Brett Myers would take the lost as he would only be able to go four and one third innings, giving up six run, four of which were earned, on ten hits. His record is now 10-13 with a 4.55 ERA. Chad Durbin would pitch a third of an inning, giving up two runs, neither of which were earned, on one hit while striking out a batter. Scott Eyre would pitch and inning and a third, giving up an earned run on two hits. Rudy Seanez would pitch a scoreless inning, giving up no hits. J.C. Romero would pitch an inning, giving up an earned run on one hit. Clay Condrey would pitch a scoreless inning, giving up a hit. Jo-Jo Reyes would get a no decision, as he pitches three and a third innings, giving up three earned runs on five hits. Buddy Carlyle would get the win as he goes two-thirds of an inning, giving up no runs on no hits. His record is now 2-0 with a 3.77 ERA. Vladimir Nunez would pitch a scoreless inning, giving up no hits. Jorge Julio would also pitch a scoreless inning, giving up a hit. Julian Taveraz would pitch an inning, giving up an unearned run on one hit and a walk. Manny Acosta would pitch a 1-2-3 ninth inning.

The Phillies’ offense has once again gone silent for most of the night, being unable to do any real damage on Jo-Jo Reyes before he got yanked in the bottom of the fourth inning, and then being kept quiet for most of the night by the Braves’ bullpen. Of course, Brett Myers being unable to put down the Braves earlier in the night didn’t help matters and Ryan Howard’s fielding blunder of throwing to second base for the force instead of going to first for the sure out would open up the flood gates that would turn the game into a blow out in the fifth inning thanks to Chipper Jones’ pinch hit three-run home run. Sigh, I hate reruns like this. I wonder why this team never make pennant winning easy or fast. Luckily, a Mets’ lost to the Cubs in extra-innings has dropped the Phillies magic number down to three. Anyway, with the day off today they should be able to regroup and forget this series before they meet the Nationals for the final three games of the season, starting tomorrow, weather permitting, as a big storm is heading in the direction of both Philadelphia and New York, which could play a factor in both the Phillies-Nationals and the Mets-Marlins series. I guess we’ll see what develops by friday night.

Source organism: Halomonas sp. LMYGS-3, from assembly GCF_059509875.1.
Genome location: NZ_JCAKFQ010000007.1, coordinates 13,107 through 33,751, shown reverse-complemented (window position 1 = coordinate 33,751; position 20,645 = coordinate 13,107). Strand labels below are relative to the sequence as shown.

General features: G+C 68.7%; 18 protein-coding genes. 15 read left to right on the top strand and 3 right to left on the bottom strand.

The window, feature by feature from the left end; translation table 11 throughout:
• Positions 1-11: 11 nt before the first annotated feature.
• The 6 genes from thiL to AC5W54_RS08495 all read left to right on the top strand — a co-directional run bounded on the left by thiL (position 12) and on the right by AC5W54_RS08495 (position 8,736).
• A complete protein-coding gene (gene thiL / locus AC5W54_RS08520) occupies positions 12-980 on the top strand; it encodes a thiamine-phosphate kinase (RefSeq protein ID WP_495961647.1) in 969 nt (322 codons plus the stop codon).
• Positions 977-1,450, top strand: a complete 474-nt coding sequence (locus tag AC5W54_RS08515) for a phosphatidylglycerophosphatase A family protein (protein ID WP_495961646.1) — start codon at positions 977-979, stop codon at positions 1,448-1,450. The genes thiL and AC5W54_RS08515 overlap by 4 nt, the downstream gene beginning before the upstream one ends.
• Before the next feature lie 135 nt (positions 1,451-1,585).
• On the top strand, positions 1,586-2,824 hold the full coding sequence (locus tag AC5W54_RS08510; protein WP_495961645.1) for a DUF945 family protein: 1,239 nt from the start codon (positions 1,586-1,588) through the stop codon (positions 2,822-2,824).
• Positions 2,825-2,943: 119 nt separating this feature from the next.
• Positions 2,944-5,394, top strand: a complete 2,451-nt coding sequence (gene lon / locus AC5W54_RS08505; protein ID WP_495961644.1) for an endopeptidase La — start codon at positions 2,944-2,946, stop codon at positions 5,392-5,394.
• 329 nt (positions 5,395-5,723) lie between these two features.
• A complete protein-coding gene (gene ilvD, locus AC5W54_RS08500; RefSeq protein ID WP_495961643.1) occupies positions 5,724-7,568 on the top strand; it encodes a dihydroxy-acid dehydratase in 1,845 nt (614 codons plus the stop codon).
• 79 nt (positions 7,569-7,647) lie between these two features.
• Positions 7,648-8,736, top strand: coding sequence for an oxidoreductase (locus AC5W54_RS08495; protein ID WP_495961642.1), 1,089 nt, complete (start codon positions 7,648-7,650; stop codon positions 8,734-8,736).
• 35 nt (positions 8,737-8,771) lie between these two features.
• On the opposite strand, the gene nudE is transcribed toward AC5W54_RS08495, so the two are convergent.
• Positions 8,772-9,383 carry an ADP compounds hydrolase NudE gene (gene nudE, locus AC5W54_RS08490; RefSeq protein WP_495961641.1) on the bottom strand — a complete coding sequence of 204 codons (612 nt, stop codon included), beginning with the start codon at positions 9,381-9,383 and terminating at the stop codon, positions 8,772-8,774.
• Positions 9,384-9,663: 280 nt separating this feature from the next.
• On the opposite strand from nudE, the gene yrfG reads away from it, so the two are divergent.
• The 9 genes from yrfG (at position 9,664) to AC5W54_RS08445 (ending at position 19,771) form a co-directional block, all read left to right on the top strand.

The Phillies are still a game and a half ahead of the Mets as they lost to the Cubs in extra-innings, with one more game to play in their four games series tonight. In the Wild Card chase, the Mets and the Brewers are now tied for the lead as the Brew Crew defeated the Pirates, with one more game left in their series. This bring up several interesting scenarios for the start of tomorrow night’s series (Phillies-Nationals, Mets-Marlins, Brewers-Cubs): 1) A Mets lost to the Cubs and a Brewers lost to the Pirates would place the Mets two games behind the Phillies and leaving both teams two games behind the Phillies in the wild card (the best of the four scenarios); 2) A Mets lost and a Brewers victory would put the Mets two games behind the Phillies and a game behind the Brewers in the wild card (the preferred scenario as it would force the Mets to get past two teams); 3) A Mets win and a Brewers lost would put the Mets a game behind the Phillies and a game ahead of the Brewers (bad, as it will put the pressure back on the Phillies to try to win two against the pesky Nationals); and 4) both the Mets and the Brewers win, putting the Mets a game behind in the East and both teams a game behind the Phillies in the wild card (very bad as the Phllies will have to worry about both teams). While I prefer scenario number two, I would rather the Phillies would just go out and cream the Nationals and let everything else just sort itself out.

Final Countdown to the Playoffs: Game 9: Phillies lose to the Marlins, 14-8. Drops to Second in the East, Lead in the Wild Card by 2 games.

The Phillies seven games winning streak is snapped as they dropped a wild one to the presently hot Marlins, 14-8. With the Mets’ win over the Braves, the Phils are now a half game out of first in the National League East. Their lead in the Wild Card is now two games as the Brewers lose to the Reds.